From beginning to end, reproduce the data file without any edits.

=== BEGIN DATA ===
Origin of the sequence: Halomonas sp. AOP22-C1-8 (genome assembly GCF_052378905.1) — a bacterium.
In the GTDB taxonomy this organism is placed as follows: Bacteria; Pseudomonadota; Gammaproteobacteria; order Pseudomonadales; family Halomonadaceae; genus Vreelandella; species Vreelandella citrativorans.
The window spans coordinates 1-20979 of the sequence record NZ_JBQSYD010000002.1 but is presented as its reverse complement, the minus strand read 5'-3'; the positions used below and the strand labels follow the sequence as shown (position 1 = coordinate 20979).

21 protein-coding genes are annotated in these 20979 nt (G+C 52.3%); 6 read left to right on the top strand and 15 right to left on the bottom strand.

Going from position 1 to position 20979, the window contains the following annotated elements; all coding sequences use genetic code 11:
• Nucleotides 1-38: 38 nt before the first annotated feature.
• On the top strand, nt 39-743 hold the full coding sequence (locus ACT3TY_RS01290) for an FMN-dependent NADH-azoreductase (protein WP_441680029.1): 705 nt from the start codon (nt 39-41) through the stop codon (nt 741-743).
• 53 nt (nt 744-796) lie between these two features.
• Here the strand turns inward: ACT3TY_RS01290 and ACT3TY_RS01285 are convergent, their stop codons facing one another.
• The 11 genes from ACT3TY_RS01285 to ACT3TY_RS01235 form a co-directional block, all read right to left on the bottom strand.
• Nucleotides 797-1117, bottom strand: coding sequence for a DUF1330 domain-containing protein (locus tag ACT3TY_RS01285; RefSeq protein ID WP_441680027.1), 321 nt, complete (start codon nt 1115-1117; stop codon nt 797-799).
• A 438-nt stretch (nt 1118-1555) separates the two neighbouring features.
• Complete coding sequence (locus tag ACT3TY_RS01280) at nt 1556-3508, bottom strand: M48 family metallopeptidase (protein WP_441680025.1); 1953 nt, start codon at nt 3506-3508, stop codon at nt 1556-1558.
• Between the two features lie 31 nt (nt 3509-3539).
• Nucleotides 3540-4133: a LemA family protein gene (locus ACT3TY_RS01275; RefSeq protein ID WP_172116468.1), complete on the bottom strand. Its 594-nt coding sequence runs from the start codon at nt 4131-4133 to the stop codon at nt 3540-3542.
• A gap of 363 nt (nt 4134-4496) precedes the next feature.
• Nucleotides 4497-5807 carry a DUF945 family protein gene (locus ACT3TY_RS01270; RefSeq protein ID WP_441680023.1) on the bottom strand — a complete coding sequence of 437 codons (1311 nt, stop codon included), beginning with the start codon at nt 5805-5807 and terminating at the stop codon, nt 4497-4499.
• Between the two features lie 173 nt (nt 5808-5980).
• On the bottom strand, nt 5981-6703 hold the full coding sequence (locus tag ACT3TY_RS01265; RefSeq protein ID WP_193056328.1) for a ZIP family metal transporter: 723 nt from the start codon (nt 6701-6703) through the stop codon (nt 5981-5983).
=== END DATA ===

Origin of the sequence: Halomonas sp. AOP22-C1-8 (genome assembly GCF_052378905.1) — a bacterium.
In the GTDB taxonomy this organism is placed as follows: Bacteria; Pseudomonadota; Gammaproteobacteria; order Pseudomonadales; family Halomonadaceae; genus Vreelandella; species Vreelandella citrativorans.
The window spans coordinates 1-20979 of the sequence record NZ_JBQSYD010000002.1 but is presented as its reverse complement, the minus strand read 5'-3'; the positions used below and the strand labels follow the sequence as shown (position 1 = coordinate 20979).

21 protein-coding genes are annotated in these 20979 nt (G+C 52.3%); 6 read left to right on the top strand and 15 right to left on the bottom strand.

Going from position 1 to position 20979, the window contains the following annotated elements; all coding sequences use genetic code 11:
• Nucleotides 1-38: 38 nt before the first annotated feature.
• On the top strand, nt 39-743 hold the full coding sequence (locus ACT3TY_RS01290) for an FMN-dependent NADH-azoreductase (protein WP_441680029.1): 705 nt from the start codon (nt 39-41) through the stop codon (nt 741-743).
• 53 nt (nt 744-796) lie between these two features.
• Here the strand turns inward: ACT3TY_RS01290 and ACT3TY_RS01285 are convergent, their stop codons facing one another.
• The 11 genes from ACT3TY_RS01285 to ACT3TY_RS01235 form a co-directional block, all read right to left on the bottom strand.
• Nucleotides 797-1117, bottom strand: coding sequence for a DUF1330 domain-containing protein (locus tag ACT3TY_RS01285; RefSeq protein ID WP_441680027.1), 321 nt, complete (start codon nt 1115-1117; stop codon nt 797-799).
• A 438-nt stretch (nt 1118-1555) separates the two neighbouring features.
• Complete coding sequence (locus tag ACT3TY_RS01280) at nt 1556-3508, bottom strand: M48 family metallopeptidase (protein WP_441680025.1); 1953 nt, start codon at nt 3506-3508, stop codon at nt 1556-1558.
• Between the two features lie 31 nt (nt 3509-3539).
• Nucleotides 3540-4133: a LemA family protein gene (locus ACT3TY_RS01275; RefSeq protein ID WP_172116468.1), complete on the bottom strand. Its 594-nt coding sequence runs from the start codon at nt 4131-4133 to the stop codon at nt 3540-3542.
• A gap of 363 nt (nt 4134-4496) precedes the next feature.
• Nucleotides 4497-5807 carry a DUF945 family protein gene (locus ACT3TY_RS01270; RefSeq protein ID WP_441680023.1) on the bottom strand — a complete coding sequence of 437 codons (1311 nt, stop codon included), beginning with the start codon at nt 5805-5807 and terminating at the stop codon, nt 4497-4499.
• Between the two features lie 173 nt (nt 5808-5980).
• On the bottom strand, nt 5981-6703 hold the full coding sequence (locus tag ACT3TY_RS01265; RefSeq protein ID WP_193056328.1) for a ZIP family metal transporter: 723 nt from the start codon (nt 6701-6703) through the stop codon (nt 5981-5983).